As the recent humus crisis has shown, the people of the UK who previously would have viewed a chickpea dip as foreign muck have wholeheartedly embraced the humble hummus and now find it hard to forgo their leguminous fix.
However fear not. Should hummus be withdrawn from our shelves again, you can now make you own.
Try this with homade Wholegrain pita
Preparation time: 6 hours or 5 minutes
Cooking time: 50 minutes or 5 minutes.
- 130g dried chickpeas or a 400g tin
- 2 cloves garlic crushed
- 1tbs tahini
- 1.5 tbs olive oil
- 1 unwaxed lemon
- 1 tbsp toasted pine nuts (optional)
- 1 pinch smoked paprika (optional)
Using dried chickpeas
If using dried chickpeas then, if you do not have a pressure cooker, at least 6 hours before you want to make the humus put the dried chickpeas in a bowl large enough for them to expand three times. Cover with half a litre of water.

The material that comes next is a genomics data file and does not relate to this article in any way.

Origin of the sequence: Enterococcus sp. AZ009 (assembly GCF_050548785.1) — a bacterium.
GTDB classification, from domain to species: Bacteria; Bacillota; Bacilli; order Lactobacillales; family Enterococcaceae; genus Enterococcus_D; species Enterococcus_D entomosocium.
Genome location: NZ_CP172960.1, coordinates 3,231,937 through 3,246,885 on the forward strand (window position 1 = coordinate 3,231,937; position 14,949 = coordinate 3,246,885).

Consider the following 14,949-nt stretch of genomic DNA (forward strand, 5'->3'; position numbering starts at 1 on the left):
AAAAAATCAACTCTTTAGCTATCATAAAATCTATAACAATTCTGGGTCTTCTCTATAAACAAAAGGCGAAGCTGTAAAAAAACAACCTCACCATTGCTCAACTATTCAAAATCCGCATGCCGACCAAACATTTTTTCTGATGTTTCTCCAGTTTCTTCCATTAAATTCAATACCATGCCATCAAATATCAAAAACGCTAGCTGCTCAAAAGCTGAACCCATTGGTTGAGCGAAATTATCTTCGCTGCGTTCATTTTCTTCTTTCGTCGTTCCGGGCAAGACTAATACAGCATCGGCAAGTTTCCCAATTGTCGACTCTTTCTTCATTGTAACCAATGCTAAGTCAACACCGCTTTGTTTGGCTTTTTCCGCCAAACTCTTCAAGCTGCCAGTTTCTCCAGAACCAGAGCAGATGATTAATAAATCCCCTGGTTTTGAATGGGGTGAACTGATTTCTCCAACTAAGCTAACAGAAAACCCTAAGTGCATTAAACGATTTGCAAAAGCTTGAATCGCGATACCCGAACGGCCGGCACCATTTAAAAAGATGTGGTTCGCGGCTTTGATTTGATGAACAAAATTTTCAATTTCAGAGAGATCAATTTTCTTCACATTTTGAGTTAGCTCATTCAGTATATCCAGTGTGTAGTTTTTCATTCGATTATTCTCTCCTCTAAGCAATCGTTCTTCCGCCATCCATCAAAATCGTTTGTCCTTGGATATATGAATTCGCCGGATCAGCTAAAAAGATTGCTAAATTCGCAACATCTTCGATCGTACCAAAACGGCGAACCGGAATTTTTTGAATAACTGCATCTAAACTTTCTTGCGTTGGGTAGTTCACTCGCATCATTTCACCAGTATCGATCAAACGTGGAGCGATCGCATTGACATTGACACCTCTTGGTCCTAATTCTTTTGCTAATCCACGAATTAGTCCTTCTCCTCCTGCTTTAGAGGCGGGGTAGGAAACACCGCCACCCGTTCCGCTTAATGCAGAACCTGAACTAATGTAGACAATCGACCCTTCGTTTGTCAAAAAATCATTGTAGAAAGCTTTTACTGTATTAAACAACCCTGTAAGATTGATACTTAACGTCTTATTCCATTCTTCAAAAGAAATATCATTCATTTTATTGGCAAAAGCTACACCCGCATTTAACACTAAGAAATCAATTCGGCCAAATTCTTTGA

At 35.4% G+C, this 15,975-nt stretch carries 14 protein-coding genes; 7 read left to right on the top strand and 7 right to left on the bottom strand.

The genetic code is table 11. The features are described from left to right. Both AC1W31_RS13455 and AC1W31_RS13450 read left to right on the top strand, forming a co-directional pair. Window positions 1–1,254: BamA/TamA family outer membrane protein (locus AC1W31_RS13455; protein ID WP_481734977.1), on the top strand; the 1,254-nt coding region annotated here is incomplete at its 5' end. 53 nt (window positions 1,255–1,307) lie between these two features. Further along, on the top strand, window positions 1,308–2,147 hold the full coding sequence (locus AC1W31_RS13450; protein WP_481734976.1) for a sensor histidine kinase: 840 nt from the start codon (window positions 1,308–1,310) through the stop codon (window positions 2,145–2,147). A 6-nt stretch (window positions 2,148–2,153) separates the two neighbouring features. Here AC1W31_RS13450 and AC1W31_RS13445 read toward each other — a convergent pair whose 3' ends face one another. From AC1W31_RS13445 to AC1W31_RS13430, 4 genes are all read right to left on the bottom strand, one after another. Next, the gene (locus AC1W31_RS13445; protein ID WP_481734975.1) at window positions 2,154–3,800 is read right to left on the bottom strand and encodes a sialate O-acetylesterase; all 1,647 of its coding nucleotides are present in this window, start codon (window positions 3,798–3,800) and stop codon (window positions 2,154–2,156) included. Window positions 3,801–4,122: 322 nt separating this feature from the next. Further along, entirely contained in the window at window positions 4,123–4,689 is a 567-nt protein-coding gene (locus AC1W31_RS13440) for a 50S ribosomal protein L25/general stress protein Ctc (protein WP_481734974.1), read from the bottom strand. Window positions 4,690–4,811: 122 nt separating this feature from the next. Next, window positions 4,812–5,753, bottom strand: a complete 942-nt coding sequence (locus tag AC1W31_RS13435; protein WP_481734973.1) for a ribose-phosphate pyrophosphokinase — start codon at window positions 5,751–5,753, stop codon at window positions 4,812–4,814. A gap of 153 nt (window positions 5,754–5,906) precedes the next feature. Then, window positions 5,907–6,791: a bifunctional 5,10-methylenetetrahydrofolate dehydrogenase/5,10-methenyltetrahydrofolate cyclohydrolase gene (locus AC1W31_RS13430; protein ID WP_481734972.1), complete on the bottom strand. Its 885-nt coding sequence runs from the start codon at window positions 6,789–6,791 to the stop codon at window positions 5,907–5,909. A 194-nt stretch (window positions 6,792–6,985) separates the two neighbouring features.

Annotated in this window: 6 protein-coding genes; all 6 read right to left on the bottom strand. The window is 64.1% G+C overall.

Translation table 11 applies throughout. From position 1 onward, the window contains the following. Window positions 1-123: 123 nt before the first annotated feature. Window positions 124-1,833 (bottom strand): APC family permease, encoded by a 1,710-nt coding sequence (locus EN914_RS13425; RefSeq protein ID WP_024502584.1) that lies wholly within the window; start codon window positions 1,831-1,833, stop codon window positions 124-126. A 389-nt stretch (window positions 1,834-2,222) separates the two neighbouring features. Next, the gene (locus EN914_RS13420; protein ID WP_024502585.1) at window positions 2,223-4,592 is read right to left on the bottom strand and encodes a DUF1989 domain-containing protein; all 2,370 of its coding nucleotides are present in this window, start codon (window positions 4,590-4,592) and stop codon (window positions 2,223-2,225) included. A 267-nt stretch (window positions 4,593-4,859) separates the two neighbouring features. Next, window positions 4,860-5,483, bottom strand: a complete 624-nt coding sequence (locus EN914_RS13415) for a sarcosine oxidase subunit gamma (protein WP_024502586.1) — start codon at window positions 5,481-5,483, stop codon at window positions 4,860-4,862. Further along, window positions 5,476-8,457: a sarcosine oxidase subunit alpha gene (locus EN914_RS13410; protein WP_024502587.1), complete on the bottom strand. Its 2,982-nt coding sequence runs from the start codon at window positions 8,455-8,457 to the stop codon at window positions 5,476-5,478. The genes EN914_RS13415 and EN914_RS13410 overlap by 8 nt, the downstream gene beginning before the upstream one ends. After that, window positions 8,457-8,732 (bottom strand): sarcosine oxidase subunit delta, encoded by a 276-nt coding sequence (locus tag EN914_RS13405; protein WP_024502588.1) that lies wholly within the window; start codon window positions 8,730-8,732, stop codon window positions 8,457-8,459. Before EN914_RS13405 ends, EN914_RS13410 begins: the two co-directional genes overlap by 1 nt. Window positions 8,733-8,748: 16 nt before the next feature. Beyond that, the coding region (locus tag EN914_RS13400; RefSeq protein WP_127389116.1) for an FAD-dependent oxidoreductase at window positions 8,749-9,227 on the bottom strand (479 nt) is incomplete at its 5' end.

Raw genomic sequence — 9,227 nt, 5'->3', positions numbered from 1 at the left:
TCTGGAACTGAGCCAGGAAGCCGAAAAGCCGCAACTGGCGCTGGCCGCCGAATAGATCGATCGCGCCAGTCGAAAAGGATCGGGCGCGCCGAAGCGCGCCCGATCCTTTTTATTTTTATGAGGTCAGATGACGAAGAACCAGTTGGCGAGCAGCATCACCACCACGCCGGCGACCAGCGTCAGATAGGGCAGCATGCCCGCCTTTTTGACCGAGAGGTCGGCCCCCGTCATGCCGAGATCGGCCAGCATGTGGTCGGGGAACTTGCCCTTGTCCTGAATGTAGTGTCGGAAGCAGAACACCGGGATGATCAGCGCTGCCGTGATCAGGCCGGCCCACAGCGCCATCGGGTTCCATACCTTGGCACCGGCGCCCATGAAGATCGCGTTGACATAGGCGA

Cover the bowl and set to one side. The chickpeas will swell up as the absorb the water.
After 6-12 hours put the chickpeas in a pan. Add enough of the left over soaking water to almost cover them adding more water if needed. Simmer for about 40 minutes until tender.
If you have a pressure cooker you can omit the soaking and cook the covered chickpeas on the meat setting for about 40 minutes.
For those using canned chickpeas or the next step
Drain the cooking liquor in to a separate bowl.
Put the chickpeas in to a food processor.
Zest and juice the lemon.
Add the lemon juice, crushed garlic, olive oil and tahini to the processor and blend until smooth.
Add salt to taste. If you have used tinned chick peas you might not need much. If you have used dried I would start with half a tsp. You can also add more lemon, oil or tahini as well according to your taste.
Finally stir in the lemon zest.
If you are not going to serve immediately then refrigerate until use. It will last three days in the fridge.
I like to serve with a further squeeze of lemon, olive oil and sprinkling of toasted pine nuts and smoked paprika.